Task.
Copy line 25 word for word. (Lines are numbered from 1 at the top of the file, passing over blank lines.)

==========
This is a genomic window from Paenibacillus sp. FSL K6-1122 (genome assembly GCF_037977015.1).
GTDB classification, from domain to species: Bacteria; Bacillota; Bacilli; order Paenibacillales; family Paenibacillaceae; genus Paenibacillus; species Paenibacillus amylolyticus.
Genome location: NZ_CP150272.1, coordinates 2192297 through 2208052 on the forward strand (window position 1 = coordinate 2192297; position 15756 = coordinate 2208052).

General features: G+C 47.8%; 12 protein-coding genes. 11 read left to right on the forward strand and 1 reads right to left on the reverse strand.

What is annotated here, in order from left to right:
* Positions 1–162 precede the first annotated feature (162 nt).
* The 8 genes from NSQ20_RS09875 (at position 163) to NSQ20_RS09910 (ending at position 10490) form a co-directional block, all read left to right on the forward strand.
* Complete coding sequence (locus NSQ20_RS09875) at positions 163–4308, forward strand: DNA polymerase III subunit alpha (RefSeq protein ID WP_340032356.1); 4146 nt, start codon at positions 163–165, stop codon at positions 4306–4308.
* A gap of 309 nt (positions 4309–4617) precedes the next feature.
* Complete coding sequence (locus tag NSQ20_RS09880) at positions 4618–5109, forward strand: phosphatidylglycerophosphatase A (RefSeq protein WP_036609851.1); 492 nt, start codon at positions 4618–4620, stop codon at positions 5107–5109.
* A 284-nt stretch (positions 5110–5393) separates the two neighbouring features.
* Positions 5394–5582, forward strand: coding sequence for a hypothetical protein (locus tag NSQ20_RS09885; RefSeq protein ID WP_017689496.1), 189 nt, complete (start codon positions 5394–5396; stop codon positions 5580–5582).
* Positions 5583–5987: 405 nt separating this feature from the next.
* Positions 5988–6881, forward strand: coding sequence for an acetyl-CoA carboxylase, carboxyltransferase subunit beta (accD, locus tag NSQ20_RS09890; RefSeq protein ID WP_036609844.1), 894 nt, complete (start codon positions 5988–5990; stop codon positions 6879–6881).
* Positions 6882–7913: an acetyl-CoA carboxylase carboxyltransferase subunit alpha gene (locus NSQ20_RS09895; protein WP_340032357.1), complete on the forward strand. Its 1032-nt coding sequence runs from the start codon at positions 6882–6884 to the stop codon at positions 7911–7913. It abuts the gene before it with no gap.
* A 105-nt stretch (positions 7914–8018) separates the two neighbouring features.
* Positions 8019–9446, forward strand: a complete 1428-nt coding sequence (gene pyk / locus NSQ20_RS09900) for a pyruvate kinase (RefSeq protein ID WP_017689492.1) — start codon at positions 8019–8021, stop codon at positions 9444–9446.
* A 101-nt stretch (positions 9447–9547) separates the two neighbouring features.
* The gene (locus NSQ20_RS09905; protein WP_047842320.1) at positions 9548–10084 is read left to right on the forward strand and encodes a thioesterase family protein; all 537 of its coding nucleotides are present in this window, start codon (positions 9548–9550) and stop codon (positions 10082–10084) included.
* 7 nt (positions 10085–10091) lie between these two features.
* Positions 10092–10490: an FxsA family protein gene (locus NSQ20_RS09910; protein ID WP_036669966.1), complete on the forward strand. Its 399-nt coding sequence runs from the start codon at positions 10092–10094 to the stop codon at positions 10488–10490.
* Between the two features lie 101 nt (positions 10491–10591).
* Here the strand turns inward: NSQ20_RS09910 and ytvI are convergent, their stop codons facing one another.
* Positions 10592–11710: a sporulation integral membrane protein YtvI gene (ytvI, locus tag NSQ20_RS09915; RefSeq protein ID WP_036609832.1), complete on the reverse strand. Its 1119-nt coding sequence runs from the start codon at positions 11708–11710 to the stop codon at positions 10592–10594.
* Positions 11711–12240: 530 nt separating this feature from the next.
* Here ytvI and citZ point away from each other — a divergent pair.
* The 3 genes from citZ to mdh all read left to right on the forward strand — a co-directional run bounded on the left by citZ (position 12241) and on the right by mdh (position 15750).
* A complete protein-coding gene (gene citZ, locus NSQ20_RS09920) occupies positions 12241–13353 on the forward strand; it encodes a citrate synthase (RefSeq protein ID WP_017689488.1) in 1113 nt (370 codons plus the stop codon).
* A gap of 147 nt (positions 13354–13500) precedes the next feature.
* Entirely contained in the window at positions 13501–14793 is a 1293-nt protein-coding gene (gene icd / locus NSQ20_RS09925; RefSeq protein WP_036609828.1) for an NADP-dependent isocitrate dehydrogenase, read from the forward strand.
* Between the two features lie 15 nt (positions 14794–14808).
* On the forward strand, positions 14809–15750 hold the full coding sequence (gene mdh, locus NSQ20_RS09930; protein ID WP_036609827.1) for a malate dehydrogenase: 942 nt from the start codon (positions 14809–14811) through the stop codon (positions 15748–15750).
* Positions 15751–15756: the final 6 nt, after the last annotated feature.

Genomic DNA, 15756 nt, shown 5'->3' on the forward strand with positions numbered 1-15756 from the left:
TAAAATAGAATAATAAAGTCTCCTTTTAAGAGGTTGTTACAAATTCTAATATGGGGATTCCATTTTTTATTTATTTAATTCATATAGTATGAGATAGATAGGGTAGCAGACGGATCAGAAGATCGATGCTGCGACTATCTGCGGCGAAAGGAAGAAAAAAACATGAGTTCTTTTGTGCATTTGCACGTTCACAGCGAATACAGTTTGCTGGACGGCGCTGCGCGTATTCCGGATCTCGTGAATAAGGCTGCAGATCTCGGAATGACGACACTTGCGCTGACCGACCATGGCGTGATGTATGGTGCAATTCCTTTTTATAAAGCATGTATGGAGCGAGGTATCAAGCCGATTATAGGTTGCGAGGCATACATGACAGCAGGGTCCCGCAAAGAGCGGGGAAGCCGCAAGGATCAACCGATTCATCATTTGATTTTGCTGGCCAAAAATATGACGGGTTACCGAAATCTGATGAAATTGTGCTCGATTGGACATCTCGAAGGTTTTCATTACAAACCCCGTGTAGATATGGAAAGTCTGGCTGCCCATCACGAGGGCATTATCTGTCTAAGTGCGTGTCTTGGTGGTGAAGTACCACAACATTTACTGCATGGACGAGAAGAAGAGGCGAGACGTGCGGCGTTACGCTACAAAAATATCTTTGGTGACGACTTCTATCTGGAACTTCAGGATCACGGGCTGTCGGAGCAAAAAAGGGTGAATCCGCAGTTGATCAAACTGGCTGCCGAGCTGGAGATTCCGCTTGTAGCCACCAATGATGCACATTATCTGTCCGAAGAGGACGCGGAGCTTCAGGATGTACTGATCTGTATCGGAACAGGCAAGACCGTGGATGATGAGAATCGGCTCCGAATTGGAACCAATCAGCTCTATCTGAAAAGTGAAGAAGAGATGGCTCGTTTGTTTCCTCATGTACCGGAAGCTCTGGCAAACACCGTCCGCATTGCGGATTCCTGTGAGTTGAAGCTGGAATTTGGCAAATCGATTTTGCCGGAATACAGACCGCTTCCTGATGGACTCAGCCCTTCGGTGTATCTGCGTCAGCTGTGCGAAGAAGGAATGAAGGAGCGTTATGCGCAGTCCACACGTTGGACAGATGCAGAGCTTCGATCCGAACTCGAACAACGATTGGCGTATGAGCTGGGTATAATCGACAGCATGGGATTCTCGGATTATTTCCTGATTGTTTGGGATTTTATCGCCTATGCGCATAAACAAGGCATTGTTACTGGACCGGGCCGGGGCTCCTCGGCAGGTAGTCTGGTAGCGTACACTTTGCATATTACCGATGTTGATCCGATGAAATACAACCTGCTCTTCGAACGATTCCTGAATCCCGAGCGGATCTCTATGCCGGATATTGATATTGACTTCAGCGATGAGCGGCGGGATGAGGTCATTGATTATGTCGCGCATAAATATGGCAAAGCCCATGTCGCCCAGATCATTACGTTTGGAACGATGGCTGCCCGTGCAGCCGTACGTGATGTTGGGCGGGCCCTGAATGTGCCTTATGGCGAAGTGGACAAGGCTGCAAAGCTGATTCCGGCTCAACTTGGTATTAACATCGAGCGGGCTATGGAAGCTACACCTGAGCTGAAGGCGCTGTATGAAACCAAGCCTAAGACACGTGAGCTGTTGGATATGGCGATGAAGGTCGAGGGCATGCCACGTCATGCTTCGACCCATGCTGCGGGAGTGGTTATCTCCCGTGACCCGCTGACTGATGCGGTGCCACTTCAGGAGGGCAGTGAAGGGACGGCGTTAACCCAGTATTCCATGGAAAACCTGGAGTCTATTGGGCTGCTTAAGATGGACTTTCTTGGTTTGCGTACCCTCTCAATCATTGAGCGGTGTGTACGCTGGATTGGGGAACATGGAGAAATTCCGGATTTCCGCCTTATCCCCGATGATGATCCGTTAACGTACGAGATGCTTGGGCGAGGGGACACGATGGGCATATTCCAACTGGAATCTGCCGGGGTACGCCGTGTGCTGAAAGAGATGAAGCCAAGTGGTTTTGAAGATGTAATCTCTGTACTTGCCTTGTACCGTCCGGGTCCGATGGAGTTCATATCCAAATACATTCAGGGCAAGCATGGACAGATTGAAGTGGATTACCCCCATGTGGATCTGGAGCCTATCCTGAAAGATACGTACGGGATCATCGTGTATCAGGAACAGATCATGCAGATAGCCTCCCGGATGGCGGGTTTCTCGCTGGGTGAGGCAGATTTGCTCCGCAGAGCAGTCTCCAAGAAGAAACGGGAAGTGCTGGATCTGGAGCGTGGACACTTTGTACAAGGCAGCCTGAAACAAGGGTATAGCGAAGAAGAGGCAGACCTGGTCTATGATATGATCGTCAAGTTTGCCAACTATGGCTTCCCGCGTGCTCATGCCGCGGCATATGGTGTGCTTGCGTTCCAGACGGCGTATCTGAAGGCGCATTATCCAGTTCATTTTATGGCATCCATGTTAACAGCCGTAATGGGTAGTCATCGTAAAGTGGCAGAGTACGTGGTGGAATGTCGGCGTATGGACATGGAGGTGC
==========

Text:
* Positions 11711–12240: 530 nt separating this feature from the next.